And then of course there's Levee, the younger, restless trumpeter who is tired of playing those same old "jug band" songs and yearns to make "real music" with his own band someday. This is Boseman's final onscreen role following his shocking death earlier this year, and it is impossible to watch him revel in such a layered and exciting performance and not be struck by a profound sense of sadness over what more he could have done. After playing a string of dignified and stately roles – Jackie Robinson, Thurgood Marshall, King T'Challa – the hot-headed Levee is closer in spirit to his exuberant spin on James Brown in Get on Up and further proof of his ability to inhabit a multitude of characterizations and personas.
Here in Ma Rainey, Levee must be many things: provocative, overly confident, calculating, bitter, a foil to Ma. Boseman is those things, and above all, electrifying. During one particularly devastating scene that feels as though it were tailor-made for an Oscar reel or an actor's audition book – and I mean this in a positive way – he knows exactly how to pull back as the camera pulls in, his eyes welling with tears. Monologues in which a character recounts something that happened to them in the past are inherently difficult to pull off; they can trap the actor and the larger narrative in a period of stagnation, and without the right conduit a viewer will lose investment in the performance quickly.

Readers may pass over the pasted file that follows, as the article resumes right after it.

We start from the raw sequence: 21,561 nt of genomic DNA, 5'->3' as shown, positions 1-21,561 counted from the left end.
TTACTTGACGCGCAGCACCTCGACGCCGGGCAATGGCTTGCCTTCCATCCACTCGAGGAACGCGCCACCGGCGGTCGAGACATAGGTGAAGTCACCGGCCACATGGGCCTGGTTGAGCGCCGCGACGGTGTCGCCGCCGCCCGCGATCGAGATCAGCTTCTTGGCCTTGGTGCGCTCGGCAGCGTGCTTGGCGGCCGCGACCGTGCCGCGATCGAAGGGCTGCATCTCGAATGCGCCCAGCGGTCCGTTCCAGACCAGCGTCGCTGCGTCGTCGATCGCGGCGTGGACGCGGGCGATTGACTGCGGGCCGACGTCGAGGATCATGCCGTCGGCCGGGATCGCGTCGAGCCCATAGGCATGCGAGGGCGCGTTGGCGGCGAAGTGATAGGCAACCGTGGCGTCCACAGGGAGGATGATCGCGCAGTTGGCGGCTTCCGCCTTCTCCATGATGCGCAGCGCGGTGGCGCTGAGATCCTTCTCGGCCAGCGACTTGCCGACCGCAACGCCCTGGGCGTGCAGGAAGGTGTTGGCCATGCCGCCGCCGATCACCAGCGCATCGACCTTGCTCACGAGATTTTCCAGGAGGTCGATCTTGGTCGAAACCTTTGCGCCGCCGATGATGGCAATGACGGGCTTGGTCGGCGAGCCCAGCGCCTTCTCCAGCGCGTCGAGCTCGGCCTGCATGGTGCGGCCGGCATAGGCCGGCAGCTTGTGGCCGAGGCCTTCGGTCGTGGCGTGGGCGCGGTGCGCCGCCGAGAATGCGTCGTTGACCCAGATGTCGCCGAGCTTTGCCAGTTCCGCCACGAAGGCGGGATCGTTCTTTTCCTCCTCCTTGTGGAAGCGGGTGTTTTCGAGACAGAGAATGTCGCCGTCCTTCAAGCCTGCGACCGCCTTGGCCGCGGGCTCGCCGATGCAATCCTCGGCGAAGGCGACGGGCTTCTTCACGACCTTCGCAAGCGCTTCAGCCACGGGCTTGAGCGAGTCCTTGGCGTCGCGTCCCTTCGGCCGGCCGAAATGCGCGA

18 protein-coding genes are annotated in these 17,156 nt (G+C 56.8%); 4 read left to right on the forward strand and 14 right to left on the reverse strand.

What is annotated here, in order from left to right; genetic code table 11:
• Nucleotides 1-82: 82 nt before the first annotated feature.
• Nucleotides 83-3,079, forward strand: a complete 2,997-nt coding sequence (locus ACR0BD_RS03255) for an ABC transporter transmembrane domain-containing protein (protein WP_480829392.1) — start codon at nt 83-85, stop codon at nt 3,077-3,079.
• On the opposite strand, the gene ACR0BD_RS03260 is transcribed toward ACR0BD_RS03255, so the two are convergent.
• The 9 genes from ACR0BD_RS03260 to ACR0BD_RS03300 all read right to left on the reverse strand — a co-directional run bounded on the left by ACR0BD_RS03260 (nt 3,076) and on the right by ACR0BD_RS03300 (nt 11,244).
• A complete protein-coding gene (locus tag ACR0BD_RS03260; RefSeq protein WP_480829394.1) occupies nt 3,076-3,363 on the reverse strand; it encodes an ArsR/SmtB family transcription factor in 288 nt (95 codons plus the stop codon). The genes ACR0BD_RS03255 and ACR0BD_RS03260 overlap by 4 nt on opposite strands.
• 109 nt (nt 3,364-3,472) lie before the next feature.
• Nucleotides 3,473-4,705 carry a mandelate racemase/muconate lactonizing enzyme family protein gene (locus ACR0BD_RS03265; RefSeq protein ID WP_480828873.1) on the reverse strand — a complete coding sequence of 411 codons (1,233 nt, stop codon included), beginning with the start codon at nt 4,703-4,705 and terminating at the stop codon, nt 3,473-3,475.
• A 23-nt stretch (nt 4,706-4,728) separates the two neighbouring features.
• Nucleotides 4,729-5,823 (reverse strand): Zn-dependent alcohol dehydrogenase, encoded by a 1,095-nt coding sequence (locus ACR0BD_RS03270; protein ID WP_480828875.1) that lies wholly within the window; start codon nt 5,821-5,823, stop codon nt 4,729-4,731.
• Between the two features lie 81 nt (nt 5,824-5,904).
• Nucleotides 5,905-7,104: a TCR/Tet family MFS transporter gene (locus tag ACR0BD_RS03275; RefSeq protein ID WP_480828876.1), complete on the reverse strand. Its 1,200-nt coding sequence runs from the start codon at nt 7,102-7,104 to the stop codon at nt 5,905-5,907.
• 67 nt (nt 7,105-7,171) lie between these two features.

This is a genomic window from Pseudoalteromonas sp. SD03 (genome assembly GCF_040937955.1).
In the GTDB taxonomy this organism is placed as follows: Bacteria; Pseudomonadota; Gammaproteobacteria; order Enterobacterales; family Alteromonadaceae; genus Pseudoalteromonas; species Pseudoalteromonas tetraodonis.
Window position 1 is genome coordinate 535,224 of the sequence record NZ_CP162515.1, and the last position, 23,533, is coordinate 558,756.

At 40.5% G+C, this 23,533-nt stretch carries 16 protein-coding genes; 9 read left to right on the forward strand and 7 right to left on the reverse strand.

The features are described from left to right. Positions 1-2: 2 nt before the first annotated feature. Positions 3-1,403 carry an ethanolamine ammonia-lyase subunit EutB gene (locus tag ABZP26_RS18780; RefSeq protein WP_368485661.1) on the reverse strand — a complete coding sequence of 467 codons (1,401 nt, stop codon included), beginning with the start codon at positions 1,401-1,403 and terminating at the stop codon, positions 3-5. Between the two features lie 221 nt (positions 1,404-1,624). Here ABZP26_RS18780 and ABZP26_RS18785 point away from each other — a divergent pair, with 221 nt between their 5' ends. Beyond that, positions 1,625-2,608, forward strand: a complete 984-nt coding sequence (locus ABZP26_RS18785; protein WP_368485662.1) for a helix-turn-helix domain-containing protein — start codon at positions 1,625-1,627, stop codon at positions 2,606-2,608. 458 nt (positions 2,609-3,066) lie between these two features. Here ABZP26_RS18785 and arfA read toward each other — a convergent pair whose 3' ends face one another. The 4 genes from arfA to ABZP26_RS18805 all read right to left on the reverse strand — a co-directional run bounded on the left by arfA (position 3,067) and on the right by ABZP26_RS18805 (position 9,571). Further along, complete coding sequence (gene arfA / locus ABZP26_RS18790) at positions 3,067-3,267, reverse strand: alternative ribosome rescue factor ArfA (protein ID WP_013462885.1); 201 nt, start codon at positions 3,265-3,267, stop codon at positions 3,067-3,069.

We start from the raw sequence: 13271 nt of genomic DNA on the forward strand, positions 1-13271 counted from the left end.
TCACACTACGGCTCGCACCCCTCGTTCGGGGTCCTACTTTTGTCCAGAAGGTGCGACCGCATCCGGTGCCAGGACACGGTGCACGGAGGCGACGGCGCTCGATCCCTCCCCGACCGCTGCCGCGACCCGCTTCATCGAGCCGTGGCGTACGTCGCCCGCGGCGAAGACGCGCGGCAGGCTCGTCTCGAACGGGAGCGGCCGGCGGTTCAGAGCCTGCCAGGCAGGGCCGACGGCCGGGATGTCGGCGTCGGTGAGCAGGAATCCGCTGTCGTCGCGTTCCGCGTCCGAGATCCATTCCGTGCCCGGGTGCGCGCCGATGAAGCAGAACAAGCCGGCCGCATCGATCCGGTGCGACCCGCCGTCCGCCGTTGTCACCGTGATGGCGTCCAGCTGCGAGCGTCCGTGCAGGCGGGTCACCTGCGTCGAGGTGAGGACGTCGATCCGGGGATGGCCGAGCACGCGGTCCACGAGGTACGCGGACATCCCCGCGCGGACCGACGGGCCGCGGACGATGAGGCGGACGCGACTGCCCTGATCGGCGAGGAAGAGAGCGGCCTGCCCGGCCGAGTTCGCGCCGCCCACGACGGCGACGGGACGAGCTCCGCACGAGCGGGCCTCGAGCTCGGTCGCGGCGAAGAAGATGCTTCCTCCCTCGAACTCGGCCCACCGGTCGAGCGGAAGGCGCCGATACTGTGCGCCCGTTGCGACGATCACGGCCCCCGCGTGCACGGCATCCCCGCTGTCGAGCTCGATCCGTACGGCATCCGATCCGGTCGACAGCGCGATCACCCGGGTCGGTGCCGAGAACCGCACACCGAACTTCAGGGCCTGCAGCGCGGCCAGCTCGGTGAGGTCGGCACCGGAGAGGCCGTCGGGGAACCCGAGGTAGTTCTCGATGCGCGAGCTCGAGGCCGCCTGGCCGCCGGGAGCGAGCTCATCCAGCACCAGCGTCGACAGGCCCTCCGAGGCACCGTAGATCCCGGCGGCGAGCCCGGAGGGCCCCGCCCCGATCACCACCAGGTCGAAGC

Yet Boseman threads this needle beautifully and quietly. He understands his character's motivations and how they are crucial to the action of the rest of the story. He's at home in the body of Levee, through and through.
Bringing all of these performances together are Wolfe's direction, Andrew Mondshein's editing, and Tobias A. Schliessler's cinematography, which succeed at moving Wilson's play onto the screen. Even as most of the film takes place in a single building, the smallness of the rehearsal room and the tight close-ups within it evoke the necessary intimacy and dramatic force. And small visual details, such as shots displaying the intricate mechanics of sound recording, are effective in communicating the menacing nature of this seemingly neutral product, this machine that will "trap" Ma's voice for mass consumption with little profit to be seen from it for Ma herself.
The history of white exploitation of Black culture is by now well-documented, and Wilson's play is part of a canon of art and criticism that has laid these sins bare. In bringing Wilson's voice to a wider audience, Wolfe and his team have created an indelible composition and striking performances, which are owned by their Black creators and can't be taken away.